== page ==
As a British Indian I am one of many women whose marriageable sell-by-date is often defined by society. A passionate Kathak dancer (north Indian classical form) and traveller, I have worked in the banking technology sector for over ten years until I was made redundant. In wanting to understand one of many South Asian stigmas, I flew to India last year with a fellow filmmaker friend, Shakir Kadri, and became the subject of a documentary, Desperately Seeking Husband, that attempts to understand the importance of marriage today. My experiences in India encouraged me to create a platform for discussion and I have written articles for Asiana.TV, Asian Woman Magazine, Chak De India as well keeping my own personal blogs and have been guest speaker for the BBC Asian Network on several occasions discussing social issues impacting British Indians today. Most recently, I participated in the BBC’s Asian Silence, a radio debate hosted by BBC’s Ritula Shah that aimed to discuss, how one year on, British Asians had been influenced by the increasing number of sexual violence attacks against women in India, in particular the horrific gang rape in Delhi in December 2012, as well as the impact Malala Yousafzai on Asian women in the UK.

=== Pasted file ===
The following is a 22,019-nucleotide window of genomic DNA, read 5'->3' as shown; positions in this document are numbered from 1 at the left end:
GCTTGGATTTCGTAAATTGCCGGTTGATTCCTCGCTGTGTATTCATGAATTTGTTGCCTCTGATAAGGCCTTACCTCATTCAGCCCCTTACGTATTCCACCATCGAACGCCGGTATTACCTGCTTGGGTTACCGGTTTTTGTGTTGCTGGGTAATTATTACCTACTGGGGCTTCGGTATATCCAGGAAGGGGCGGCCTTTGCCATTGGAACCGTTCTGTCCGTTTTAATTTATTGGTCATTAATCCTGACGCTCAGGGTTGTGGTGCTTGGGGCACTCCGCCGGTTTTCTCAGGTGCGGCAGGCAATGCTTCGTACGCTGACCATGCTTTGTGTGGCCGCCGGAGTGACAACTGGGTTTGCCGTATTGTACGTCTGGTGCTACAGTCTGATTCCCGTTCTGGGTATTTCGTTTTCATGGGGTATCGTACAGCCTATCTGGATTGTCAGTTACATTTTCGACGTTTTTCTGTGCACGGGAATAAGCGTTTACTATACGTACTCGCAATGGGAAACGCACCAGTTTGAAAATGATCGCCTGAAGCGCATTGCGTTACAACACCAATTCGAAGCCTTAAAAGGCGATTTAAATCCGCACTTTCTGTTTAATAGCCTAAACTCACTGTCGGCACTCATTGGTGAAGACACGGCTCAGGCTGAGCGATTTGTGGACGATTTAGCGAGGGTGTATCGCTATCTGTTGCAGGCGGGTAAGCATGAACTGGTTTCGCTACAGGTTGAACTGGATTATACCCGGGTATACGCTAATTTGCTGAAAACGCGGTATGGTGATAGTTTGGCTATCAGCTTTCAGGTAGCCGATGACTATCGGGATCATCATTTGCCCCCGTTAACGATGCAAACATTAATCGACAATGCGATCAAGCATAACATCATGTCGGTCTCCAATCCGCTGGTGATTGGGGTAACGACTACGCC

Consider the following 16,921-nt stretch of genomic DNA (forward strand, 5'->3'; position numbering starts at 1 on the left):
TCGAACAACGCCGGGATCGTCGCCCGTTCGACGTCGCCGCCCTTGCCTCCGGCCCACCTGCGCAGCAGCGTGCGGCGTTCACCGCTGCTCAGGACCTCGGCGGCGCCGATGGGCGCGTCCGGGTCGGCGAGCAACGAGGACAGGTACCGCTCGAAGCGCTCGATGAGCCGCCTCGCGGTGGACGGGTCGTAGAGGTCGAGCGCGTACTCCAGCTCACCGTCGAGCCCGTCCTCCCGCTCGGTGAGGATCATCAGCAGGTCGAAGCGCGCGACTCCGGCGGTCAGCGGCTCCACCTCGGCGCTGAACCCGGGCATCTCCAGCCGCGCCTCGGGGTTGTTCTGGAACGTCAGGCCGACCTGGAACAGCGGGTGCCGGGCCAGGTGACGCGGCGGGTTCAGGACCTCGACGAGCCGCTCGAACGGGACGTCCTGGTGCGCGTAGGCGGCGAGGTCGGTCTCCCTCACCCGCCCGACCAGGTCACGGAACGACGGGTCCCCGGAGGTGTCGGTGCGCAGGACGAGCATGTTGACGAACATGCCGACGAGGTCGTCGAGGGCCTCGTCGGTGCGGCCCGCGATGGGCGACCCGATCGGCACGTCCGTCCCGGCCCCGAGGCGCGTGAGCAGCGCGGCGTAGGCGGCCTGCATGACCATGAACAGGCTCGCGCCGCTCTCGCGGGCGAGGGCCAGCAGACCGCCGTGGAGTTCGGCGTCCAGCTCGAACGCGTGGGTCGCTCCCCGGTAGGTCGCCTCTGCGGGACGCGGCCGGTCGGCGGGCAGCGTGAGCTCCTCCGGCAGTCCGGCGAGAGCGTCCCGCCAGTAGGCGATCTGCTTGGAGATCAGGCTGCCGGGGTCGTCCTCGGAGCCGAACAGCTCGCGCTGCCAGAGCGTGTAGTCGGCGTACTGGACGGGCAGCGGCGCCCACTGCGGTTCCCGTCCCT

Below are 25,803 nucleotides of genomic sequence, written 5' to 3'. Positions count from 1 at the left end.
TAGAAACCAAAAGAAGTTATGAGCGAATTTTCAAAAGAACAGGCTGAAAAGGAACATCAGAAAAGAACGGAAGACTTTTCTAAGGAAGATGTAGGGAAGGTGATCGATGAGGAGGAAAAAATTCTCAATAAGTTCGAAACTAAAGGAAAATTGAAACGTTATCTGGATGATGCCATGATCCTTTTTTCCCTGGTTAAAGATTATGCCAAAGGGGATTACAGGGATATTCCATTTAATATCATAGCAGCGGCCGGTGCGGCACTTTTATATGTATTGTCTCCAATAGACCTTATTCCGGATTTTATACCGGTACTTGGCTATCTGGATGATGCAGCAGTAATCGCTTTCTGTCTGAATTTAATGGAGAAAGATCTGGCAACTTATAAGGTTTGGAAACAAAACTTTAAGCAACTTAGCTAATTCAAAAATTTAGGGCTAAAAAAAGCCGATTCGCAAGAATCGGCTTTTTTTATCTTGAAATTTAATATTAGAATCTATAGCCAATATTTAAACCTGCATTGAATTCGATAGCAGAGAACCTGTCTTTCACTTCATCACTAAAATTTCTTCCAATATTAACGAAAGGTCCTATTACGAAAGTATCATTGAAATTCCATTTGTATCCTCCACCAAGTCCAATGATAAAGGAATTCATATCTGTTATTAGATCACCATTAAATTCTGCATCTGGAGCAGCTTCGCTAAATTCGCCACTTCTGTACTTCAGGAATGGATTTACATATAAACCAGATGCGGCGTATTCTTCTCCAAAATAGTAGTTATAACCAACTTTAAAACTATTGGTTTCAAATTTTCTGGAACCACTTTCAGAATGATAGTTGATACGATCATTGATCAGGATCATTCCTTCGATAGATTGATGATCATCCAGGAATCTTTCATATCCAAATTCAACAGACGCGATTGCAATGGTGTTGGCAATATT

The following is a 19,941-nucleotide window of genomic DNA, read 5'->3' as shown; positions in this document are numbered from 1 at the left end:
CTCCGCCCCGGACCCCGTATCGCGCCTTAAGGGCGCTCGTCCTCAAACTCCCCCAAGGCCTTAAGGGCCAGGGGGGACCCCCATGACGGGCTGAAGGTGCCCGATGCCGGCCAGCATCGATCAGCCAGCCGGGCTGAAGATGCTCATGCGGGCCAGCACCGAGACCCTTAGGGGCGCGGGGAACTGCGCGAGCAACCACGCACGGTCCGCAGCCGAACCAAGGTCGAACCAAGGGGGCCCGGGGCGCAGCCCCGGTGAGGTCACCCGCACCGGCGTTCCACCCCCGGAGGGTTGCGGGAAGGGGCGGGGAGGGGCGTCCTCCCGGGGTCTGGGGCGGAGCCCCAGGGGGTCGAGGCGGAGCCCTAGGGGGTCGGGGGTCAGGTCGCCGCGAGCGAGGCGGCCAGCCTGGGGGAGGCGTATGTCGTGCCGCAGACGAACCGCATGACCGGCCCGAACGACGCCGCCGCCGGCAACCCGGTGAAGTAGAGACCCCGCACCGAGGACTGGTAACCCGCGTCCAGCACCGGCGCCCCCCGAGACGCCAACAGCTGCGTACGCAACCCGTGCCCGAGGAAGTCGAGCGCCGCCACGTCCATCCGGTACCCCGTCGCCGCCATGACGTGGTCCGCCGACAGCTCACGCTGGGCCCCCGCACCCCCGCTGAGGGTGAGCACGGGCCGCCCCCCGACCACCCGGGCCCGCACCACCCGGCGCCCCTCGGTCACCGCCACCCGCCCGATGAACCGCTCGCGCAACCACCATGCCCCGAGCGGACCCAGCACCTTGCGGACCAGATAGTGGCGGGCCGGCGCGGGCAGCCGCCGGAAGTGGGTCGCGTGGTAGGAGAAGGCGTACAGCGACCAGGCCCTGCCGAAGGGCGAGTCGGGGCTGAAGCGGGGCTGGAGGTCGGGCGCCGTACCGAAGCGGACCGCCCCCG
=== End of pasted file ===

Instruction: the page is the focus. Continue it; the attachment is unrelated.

In June 2013. in association with Global Arts Kingston, a multi-cultural community arts organization in Kingston-upon-Thames, my cousin Kishan Shah and I collaborated to create a production called The Evolution of the British Indian Woman as part of the Kingston Connections festival held in Kingston’s Rose Theatre. Through the eyes of one Kingston family, the presentation explored the essence of a British Indian woman through the experiences of three branches of one family tree. A grandmother, who moved to the UK 30 years ago with aspirations of a new future; her daughter, a business woman, wife and mother; and me, the granddaughter, who wants to explore the thread that interweaves within each generation. The production was presented in the form of a series of short films followed by a talk that I hosted, giving the audience an opportunity to interact and share similar life stories. My family members and I went on to share the experience on the BBC’s Desi Download and in Asiana.TV’s online magazine. I continue to blog and still write ad-hoc features for Asiana.TV and am a Features Columnist for the The Asian Today as well becoming a committee member of Global Arts Kingston.